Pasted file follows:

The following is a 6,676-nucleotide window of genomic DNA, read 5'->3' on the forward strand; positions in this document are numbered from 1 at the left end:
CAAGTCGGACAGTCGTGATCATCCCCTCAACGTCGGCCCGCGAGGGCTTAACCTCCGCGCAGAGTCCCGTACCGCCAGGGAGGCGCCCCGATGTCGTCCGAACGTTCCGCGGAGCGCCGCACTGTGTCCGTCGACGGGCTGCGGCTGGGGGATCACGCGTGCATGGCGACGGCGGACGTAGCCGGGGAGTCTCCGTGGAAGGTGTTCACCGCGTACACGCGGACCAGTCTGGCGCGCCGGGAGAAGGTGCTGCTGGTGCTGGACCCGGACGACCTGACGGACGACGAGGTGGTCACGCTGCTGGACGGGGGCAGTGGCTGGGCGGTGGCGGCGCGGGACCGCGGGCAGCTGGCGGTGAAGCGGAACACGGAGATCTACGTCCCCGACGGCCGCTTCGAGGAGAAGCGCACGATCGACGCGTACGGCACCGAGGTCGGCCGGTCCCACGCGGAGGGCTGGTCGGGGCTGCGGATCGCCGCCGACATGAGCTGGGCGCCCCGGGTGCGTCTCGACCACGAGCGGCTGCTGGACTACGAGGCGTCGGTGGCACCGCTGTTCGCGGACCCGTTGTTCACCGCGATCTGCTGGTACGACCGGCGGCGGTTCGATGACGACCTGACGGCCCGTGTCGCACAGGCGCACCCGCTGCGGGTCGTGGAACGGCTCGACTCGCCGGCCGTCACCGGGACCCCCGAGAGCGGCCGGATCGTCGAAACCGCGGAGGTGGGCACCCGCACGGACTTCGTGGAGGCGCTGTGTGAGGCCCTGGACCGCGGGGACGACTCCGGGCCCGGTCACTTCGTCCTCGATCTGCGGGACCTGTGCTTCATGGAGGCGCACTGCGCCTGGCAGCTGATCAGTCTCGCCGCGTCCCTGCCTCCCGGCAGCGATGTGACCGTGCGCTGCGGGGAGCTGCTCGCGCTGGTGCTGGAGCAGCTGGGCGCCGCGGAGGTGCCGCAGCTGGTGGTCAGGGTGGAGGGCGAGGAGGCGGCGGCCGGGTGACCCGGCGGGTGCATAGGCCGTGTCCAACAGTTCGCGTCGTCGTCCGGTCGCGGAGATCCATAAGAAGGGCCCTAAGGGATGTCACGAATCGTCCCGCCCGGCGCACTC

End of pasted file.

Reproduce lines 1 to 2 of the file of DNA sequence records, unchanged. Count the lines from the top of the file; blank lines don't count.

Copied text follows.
The following is a 6,676-nucleotide window of genomic DNA, read 5'->3' on the forward strand; positions in this document are numbered from 1 at the left end:
CAAGTCGGACAGTCGTGATCATCCCCTCAACGTCGGCCCGCGAGGGCTTAACCTCCGCGCAGAGTCCCGTACCGCCAGGGAGGCGCCCCGATGTCGTCCGAACGTTCCGCGGAGCGCCGCACTGTGTCCGTCGACGGGCTGCGGCTGGGGGATCACGCGTGCATGGCGACGGCGGACGTAGCCGGGGAGTCTCCGTGGAAGGTGTTCACCGCGTACACGCGGACCAGTCTGGCGCGCCGGGAGAAGGTGCTGCTGGTGCTGGACCCGGACGACCTGACGGACGACGAGGTGGTCACGCTGCTGGACGGGGGCAGTGGCTGGGCGGTGGCGGCGCGGGACCGCGGGCAGCTGGCGGTGAAGCGGAACACGGAGATCTACGTCCCCGACGGCCGCTTCGAGGAGAAGCGCACGATCGACGCGTACGGCACCGAGGTCGGCCGGTCCCACGCGGAGGGCTGGTCGGGGCTGCGGATCGCCGCCGACATGAGCTGGGCGCCCCGGGTGCGTCTCGACCACGAGCGGCTGCTGGACTACGAGGCGTCGGTGGCACCGCTGTTCGCGGACCCGTTGTTCACCGCGATCTGCTGGTACGACCGGCGGCGGTTCGATGACGACCTGACGGCCCGTGTCGCACAGGCGCACCCGCTGCGGGTCGTGGAACGGCTCGACTCGCCGGCCGTCACCGGGACCCCCGAGAGCGGCCGGATCGTCGAAACCGCGGAGGTGGGCACCCGCACGGACTTCGTGGAGGCGCTGTGTGAGGCCCTGGACCGCGGGGACGACTCCGGGCCCGGTCACTTCGTCCTCGATCTGCGGGACCTGTGCTTCATGGAGGCGCACTGCGCCTGGCAGCTGATCAGTCTCGCCGCGTCCCTGCCTCCCGGCAGCGATGTGACCGTGCGCTGCGGGGAGCTGCTCGCGCTGGTGCTGGAGCAGCTGGGCGCCGCGGAGGTGCCGCAGCTGGTGGTCAGGGTGGAGGGCGAGGAGGCGGCGGCCGGGTGACCCGGCGGGTGCATAGGCCGTGTCCAACAGTTCGCGTCGTCGTCCGGTCGCGGAGATCCATAAGAAGGGCCCTAAGGGATGTCACGAATCGTCCCGCCCGGCGCACTC